Hashim Qureshi hijacked an Indian Airlines plane in January 1971 to Lahore, sent the passengers by road to India, and blew up the plane. Since Pakistan foreign minister Z.A. Bhutto had met him during the hostage negotiations, India alleged that the Pakistan government was behind the hijack, and banned overflight by Pakistani aircraft over Indian territory. Pakistan denied the charge, tried Qureshi and sent him to jail. On his release in 1980, he fled to the Netherlands. When he returned to India in 2000, he was arrested. Now, human rights lawyers have contested that a person cannot be tried twice for the same offence. Qureshi is now in Srinagar; the case is pending.
Now, R.K. Yadav, a former R&AW officer, has said in his book Mission R&AW that Qureshi was a R&AW agent (Qureshi has denied it and sued Yadav), and that the whole hijack was stage-managed by R&AW’s founder-boss R.N. Kao to find an excuse to ban overflight of Pakistani military cargo planes from West Pakistan to East Pakistan. The ban forced Pakistani pilots to fly all the way around the Indian peninsula via Sri Lanka, thus effectively choking Pakistani military logistic supplies. No wonder, the Indian Army had a walkover in the Bangladesh war 11 months later. If it was a R&AW operation, it was, perhaps, one of the best executed ones in the history of espionage.
Earlier, both internal and external intelligence were handled by the Intelligence Bureau. When Indira Gandhi came to power in 1966 following Lal Bahadur Shastri’s death, she realised that there had been inadequacies in the IB’s intelligence gathering during the 1965 war. So, she set up R&AW on September 21, 1968. As its head she chose Kao who had impressed Chinese Prime Minister Zhou Enlai with his probe into the crash of Air India’s Kashmir Princess in the South China Sea. Zhou was to travel in it with the delegates to the Bandung Conference of 1955, but had cancelled because of a sudden illness.
R&AW played a stellar role in the 1971 war. It trained not only the guerilla force Mukti Bahini to sabotage the Pakistani army’s communication lines and logistic depots, but also a more secret force called Kader Bahini. Its engineer-wizard Brig M.B.K. Nair found ways to penetrate the Pakistani army communication network.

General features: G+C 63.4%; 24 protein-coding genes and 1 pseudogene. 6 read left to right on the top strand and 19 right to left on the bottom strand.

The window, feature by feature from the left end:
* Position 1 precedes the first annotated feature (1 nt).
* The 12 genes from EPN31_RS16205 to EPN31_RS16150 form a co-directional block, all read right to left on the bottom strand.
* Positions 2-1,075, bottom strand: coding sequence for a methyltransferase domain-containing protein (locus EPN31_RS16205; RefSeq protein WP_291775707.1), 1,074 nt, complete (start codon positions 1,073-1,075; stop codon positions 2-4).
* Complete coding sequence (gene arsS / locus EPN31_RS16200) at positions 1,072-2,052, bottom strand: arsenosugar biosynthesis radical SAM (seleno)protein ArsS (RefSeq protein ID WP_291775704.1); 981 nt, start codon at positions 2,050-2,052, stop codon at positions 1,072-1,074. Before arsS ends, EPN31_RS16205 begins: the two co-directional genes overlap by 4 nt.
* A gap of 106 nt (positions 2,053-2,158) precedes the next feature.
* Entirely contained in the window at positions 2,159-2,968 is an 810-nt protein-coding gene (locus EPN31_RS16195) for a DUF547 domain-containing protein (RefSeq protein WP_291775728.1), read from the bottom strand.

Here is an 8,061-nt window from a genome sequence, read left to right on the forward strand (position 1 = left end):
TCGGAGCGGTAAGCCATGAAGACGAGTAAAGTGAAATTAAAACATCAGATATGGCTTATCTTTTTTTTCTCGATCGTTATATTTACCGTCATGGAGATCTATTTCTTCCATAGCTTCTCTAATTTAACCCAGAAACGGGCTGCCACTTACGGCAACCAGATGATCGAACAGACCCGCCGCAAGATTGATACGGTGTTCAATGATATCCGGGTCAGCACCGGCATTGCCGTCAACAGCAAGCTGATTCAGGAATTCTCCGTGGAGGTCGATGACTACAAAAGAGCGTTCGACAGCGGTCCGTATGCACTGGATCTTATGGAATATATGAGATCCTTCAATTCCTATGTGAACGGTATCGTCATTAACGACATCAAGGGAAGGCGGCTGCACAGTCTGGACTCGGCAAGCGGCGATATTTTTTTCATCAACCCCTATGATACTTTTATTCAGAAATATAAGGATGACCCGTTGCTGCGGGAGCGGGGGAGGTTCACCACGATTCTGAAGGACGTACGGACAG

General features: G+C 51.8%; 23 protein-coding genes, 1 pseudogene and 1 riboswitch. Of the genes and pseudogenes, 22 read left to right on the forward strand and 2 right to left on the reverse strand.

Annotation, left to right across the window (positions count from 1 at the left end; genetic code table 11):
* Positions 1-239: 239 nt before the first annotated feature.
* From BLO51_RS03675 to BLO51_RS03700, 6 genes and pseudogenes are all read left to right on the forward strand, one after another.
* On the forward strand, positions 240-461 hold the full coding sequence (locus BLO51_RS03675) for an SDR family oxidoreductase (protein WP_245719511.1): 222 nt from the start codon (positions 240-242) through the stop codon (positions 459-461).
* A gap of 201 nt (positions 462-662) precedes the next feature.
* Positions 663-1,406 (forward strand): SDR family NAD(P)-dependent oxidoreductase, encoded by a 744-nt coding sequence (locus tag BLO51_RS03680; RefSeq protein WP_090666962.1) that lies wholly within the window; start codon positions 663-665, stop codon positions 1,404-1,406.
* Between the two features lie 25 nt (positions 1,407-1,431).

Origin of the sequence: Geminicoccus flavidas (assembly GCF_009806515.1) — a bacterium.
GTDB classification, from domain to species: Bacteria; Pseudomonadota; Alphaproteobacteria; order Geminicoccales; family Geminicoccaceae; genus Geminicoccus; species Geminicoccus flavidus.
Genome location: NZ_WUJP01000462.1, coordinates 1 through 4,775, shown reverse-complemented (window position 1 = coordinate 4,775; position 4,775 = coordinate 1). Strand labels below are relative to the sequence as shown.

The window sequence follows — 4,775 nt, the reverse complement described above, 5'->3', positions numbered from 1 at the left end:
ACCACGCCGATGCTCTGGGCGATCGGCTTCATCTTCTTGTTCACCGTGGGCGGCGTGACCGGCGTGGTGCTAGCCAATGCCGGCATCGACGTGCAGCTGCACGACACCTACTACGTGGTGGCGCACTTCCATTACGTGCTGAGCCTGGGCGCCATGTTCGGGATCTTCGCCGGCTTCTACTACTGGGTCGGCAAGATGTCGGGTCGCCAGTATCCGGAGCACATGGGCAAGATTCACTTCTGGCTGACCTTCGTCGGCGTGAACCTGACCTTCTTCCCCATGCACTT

R&AW’s next biggest political coup was the Sikkim operation. As the king (Chogyal), bewitched by his American wife, began to allow the CIA to operate from Sikkim, R&AW is said to have funded and encouraged a pro-democracy movement at the behest of Indira Gandhi. It led to an election, after which the legislature passed a resolution to merge Sikkim with India.
By the mid-1970s, R&AW had gathered that Pakistan was developing nuclear bomb technology. Chemical analysis of hair samples collected from barber shops near Kahuta nuclear plant by R&AW agents revealed that Pakistan had been able to enrich uranium to weapon-grade. Similarly, an innocuous report about the Pakistan army having ordered thousands of snow-boots from a British firm led R&AW to conclude that it was planning an operation on Siachen. The timely warning helped the Army send a scout under Col Narendra “Bull” Kumar, and there followed a pre-emptive landing of a brigade atop Saltoro Ridge, from where Pakistan has not been able to dislodge them for the last 35 years. A similar report about Pakistan having ordered snow-boots from Austria was said to have been received in 1998, too, yet the analysts failed to read it as preparation for Kargil intrusion.
R&AW came under a cloud when the Janata Party accused it of having snooped on opposition leaders during the Emergency. Kao denied the charge and left, followed four months later by his equally illustrious successor K. Sankaran Nair. It is said, prime minister Morarji Desai even told Pakistan ruler Zia-ul-Haq that he knew about Pakistan’s bomb programme. An alert Zia got the Kahuta neighbourhood swept, thus depriving R&AW of valuable information.